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Food For Thought?
September 29, 2001 8:06 AM   Subscribe

Food For Thought? A beautifully-done site that's both a catalogue and compendium of information on plants with legendary powers. (Mandrake root, anyone?) But is this kind of ethnobotany a useful discipline? Should we be cultivating exotic species just for their trippiness?
posted by holgate (17 comments total) 1 user marked this as a favorite

 
Why not?
posted by Postroad at 8:18 AM on September 29, 2001


As long as there's a War on Plants ... sure.

We've gotta have something to do before the smallpox hits.
posted by tpoh.org at 8:22 AM on September 29, 2001


Don't remind me of my experience with "American" Mandrake (May Apple) root. It was in the 70s while on a search for herbal highs. Forty-eight hours of stomach cramps and misery.

But we were smoking Lobelia, pinion needles and Scotch Broom stamens the next week!

Slow learners.
posted by wiinga at 9:08 AM on September 29, 2001


I don't think I've ever heard of a positive experience with highly toxic plants like mandrake or jimson weed.

I found this site recently which has quite a bit on info on popular drugs.
posted by skallas at 9:16 AM on September 29, 2001


gnosticgarden is a great place. Personally I like the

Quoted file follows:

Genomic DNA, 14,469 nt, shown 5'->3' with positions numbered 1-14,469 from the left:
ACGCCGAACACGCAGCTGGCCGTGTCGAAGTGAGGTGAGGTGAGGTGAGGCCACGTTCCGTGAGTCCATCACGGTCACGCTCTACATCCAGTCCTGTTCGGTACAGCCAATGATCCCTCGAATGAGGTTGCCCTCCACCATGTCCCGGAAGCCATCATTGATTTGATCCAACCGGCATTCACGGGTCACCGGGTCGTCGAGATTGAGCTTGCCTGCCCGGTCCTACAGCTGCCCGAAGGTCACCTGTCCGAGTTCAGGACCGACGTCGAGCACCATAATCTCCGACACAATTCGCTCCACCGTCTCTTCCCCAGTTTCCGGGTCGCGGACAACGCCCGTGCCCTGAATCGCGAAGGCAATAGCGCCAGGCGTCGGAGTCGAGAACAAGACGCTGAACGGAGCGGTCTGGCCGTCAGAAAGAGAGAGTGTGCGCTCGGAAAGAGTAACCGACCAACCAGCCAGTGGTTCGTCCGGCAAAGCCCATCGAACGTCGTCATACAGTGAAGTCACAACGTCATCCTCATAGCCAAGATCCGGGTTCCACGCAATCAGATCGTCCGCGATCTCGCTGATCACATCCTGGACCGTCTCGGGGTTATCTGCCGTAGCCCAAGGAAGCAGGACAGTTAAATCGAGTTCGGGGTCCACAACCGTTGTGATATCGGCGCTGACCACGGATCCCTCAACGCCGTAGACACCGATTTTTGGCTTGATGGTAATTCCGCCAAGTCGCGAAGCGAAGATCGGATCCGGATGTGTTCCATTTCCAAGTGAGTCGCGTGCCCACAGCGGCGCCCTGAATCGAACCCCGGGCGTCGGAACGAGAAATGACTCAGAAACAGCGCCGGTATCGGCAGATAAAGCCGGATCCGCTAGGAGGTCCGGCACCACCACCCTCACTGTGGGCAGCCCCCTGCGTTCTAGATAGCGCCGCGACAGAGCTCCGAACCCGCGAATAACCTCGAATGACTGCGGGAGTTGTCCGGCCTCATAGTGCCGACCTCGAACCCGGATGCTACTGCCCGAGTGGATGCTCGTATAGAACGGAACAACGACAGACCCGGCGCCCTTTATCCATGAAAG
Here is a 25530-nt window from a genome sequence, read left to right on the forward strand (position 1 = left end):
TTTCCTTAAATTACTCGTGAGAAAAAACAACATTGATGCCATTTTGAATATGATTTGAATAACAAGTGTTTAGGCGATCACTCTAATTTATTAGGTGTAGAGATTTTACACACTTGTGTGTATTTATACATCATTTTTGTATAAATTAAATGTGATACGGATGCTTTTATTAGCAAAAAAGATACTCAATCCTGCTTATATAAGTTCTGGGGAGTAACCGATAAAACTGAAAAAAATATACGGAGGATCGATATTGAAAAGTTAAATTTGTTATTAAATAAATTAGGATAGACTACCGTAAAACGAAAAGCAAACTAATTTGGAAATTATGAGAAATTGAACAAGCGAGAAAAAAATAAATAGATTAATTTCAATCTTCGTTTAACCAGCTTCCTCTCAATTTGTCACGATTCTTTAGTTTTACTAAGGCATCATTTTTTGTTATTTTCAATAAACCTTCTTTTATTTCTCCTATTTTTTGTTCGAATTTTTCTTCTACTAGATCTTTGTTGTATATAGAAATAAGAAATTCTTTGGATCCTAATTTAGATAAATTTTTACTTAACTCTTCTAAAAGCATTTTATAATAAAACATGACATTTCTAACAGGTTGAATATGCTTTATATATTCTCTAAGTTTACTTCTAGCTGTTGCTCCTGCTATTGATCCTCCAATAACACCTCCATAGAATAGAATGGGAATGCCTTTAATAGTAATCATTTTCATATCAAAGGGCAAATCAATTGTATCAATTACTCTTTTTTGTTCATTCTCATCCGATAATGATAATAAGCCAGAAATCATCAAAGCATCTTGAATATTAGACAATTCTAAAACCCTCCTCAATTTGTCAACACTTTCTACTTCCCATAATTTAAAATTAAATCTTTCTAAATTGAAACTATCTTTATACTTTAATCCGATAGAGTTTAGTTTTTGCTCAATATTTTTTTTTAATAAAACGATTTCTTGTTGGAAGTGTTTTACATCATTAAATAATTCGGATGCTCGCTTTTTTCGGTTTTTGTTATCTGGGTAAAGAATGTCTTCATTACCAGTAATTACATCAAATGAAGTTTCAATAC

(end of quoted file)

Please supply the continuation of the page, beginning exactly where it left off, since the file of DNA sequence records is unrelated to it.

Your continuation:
Angel's Trumpet the best. It's just a great plant to
have around. The smells at night are AWESOME!

You also have places like poppies.org that sell a few
types of poppy seeds and has great info, to any
number of places that sell shroom kits, Cactaceae,
and Cannabis
posted by BlitzK at 9:22 AM on September 29, 2001


Sure, Postroad. I suppose what worries me is that as with the salvia thread, you get people (heya, wiinga) growing stuff "because it's a legal high", something bad happens, and it's slapped on the banned list.

I'm fascinated by the subject, though, having read lots of 18th-century medical books with, um, interesting prescriptions. And I like the idea of preserving these rare species because they treat something more than the body...
posted by holgate at 10:00 AM on September 29, 2001


My comment was slightly cynical, please don't take it literally.

I've been fascinated with salvia recently, and I have read much about it - but I have no particular interest to try it for a "legal buzz". I have been taken by the many profound experiences people have had with it, and view it as more of a sacramental herb.
posted by tpoh.org at 10:11 AM on September 29, 2001


An addictive little site. I'll definitely be ordering what must be MeFi's potion of choice, the aptly named Mimosa Hostilis.